Today's interview features the lovely Jenny Vorwaller (currently traveling in South America, the lucky gal!), who is the brains behind queenthings. Between her jewelry and her product photography, her work is a feast for the eyes.
Tell us a bit about yourself and queenthings.
I create narratives with my handmade jewelry collections.
What made you pick up jewelry in the first place? Where did you learn your techniques?
It was in Tuscany last summer, I was taking a watercolor workshop with my mom. I was standing there in the Etruscan Museum in Cortona, looking at these tiny ancient necklaces and my heart had never beat so fast. That was it for me.
Having a little background dabbling with the modeling industry (and I mean a really brief stint) I left satisfied that the industry wasn't for me, but still feeling this pull to the fashion world big time. I thought about promoting my painting and drawing before, but I've always felt those are more personal mediums for me, something I share occasionally. Jewelry just pulls the best of both worlds. Fashion and art collide and I feel like I get it all, it's a major indulgence.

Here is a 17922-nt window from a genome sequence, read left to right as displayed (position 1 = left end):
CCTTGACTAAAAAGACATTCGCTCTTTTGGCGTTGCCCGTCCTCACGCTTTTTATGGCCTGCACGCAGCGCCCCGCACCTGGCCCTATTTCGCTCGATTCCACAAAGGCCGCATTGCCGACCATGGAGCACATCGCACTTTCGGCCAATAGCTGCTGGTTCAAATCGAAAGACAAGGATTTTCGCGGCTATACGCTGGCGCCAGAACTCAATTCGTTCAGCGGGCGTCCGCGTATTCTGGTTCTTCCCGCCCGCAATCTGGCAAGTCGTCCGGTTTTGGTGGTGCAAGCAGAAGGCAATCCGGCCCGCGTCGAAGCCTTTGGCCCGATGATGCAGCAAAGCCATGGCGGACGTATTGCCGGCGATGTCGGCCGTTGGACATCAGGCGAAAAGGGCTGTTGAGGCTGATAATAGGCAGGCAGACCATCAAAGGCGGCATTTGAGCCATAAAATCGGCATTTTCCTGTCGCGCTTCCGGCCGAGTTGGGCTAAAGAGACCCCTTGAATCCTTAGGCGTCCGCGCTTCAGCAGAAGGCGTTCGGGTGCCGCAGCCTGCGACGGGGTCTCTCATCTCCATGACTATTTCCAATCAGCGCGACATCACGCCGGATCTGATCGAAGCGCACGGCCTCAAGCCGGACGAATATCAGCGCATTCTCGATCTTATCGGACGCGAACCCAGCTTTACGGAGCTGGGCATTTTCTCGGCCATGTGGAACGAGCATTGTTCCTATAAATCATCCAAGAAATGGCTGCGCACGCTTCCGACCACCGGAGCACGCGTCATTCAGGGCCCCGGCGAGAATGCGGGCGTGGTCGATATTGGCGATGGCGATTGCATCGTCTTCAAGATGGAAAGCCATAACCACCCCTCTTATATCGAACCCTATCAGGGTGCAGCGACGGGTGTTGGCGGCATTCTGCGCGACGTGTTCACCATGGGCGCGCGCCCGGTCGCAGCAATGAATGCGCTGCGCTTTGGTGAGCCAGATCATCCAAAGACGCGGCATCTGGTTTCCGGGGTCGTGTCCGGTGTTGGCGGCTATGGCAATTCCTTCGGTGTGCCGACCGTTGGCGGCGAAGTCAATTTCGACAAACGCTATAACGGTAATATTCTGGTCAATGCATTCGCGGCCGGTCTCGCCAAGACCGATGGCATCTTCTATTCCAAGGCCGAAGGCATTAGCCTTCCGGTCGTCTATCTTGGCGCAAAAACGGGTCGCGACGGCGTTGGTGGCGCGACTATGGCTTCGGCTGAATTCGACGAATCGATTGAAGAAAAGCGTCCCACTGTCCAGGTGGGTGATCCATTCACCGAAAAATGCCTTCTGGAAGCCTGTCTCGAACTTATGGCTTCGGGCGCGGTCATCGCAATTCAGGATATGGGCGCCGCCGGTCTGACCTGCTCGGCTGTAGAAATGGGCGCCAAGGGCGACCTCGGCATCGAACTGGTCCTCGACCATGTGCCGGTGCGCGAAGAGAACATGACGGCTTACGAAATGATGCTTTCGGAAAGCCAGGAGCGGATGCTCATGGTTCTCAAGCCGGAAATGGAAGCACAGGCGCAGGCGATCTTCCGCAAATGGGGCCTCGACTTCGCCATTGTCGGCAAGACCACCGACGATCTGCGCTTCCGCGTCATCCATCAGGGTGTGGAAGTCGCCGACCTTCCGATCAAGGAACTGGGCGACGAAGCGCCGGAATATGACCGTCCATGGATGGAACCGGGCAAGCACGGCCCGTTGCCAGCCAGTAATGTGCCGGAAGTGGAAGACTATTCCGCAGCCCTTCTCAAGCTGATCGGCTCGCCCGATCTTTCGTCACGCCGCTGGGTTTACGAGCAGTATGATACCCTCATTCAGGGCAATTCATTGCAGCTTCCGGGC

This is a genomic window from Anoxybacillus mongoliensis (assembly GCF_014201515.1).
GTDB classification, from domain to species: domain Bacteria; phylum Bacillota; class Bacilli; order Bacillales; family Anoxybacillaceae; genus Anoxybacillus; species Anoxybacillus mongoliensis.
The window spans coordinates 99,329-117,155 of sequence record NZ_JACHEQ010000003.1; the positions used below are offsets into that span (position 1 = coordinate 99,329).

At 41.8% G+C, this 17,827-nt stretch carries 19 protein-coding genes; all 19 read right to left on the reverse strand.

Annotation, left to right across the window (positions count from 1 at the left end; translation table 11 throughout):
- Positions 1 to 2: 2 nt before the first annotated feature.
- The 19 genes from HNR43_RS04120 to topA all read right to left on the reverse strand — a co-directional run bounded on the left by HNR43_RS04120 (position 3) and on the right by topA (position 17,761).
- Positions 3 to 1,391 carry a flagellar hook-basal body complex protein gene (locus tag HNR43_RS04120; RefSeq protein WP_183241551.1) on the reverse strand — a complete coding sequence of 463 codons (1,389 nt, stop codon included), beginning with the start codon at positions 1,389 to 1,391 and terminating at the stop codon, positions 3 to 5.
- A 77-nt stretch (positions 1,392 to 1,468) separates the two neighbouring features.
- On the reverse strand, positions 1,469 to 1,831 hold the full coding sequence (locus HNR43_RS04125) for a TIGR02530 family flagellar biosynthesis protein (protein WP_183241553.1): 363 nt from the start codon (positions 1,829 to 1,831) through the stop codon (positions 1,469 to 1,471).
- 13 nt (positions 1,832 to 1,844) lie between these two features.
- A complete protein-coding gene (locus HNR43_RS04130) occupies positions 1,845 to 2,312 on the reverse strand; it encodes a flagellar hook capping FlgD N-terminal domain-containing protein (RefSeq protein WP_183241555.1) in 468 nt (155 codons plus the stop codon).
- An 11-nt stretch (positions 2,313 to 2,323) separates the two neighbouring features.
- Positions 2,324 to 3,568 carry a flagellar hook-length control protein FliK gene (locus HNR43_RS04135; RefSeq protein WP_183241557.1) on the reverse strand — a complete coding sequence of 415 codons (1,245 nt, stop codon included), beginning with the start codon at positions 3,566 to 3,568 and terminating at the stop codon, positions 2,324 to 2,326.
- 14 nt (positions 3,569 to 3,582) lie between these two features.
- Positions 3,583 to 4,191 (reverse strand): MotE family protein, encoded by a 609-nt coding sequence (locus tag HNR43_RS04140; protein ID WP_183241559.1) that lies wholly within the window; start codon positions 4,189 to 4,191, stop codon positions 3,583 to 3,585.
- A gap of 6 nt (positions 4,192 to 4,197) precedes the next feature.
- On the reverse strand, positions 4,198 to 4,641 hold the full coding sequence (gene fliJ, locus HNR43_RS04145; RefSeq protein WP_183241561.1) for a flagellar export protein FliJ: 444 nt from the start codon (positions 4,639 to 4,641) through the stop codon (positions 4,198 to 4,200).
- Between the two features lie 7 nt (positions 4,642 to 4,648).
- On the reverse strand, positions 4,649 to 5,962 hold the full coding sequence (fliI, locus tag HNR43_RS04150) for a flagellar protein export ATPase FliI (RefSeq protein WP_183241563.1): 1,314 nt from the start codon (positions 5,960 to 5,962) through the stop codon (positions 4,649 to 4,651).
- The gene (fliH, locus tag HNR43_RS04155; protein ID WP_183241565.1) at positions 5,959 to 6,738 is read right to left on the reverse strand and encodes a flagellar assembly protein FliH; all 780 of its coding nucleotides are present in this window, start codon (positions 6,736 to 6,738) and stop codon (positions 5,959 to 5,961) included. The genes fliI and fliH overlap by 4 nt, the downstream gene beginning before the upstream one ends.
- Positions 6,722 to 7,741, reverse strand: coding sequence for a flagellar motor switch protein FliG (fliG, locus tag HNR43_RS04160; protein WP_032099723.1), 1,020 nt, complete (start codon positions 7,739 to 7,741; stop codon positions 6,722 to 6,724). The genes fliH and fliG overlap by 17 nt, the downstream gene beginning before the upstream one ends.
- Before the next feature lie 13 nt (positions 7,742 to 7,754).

I'm completely self taught, though I recently took a little metal class in my neighborhood (here in Montevideo, Uruguay) which was great since the instructor spoke no English! So it's confirmed that art is no discriminator to language barriers, haha. Since the course wrapped up, I'm finding some really unique ways to put my own style on the technique, called " repujado," which is actually quite popular in Spain even though Uruguayans use it a lot in their handicrafts. So I've been experimenting with it. I'm finding some really unique ways to put my own style on it, but I have yet to see if I will work it in my collections. So other than that, I just work intuitively.